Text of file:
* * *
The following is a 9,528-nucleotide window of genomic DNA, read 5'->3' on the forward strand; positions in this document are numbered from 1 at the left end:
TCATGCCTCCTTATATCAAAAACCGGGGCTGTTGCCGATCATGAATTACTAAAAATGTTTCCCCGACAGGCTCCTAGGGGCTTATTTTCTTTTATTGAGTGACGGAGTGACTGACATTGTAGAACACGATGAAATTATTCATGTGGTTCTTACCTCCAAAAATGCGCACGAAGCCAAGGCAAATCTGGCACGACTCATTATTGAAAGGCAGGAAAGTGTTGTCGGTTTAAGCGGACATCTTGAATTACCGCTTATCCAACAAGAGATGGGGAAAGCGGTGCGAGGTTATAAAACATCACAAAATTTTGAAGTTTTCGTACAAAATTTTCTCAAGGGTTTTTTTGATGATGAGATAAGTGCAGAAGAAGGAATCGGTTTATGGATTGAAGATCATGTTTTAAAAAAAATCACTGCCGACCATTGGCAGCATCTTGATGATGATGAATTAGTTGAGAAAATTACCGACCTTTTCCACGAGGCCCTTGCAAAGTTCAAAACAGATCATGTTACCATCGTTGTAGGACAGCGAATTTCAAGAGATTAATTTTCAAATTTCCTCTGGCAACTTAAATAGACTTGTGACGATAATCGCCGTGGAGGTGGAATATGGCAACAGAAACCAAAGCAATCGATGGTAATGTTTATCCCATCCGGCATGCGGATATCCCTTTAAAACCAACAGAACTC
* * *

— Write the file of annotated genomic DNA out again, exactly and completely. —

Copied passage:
The following is a 9,528-nucleotide window of genomic DNA, read 5'->3' on the forward strand; positions in this document are numbered from 1 at the left end:
TCATGCCTCCTTATATCAAAAACCGGGGCTGTTGCCGATCATGAATTACTAAAAATGTTTCCCCGACAGGCTCCTAGGGGCTTATTTTCTTTTATTGAGTGACGGAGTGACTGACATTGTAGAACACGATGAAATTATTCATGTGGTTCTTACCTCCAAAAATGCGCACGAAGCCAAGGCAAATCTGGCACGACTCATTATTGAAAGGCAGGAAAGTGTTGTCGGTTTAAGCGGACATCTTGAATTACCGCTTATCCAACAAGAGATGGGGAAAGCGGTGCGAGGTTATAAAACATCACAAAATTTTGAAGTTTTCGTACAAAATTTTCTCAAGGGTTTTTTTGATGATGAGATAAGTGCAGAAGAAGGAATCGGTTTATGGATTGAAGATCATGTTTTAAAAAAAATCACTGCCGACCATTGGCAGCATCTTGATGATGATGAATTAGTTGAGAAAATTACCGACCTTTTCCACGAGGCCCTTGCAAAGTTCAAAACAGATCATGTTACCATCGTTGTAGGACAGCGAATTTCAAGAGATTAATTTTCAAATTTCCTCTGGCAACTTAAATAGACTTGTGACGATAATCGCCGTGGAGGTGGAATATGGCAACAGAAACCAAAGCAATCGATGGTAATGTTTATCCCATCCGGCATGCGGATATCCCTTTAAAACCAACAGAACTC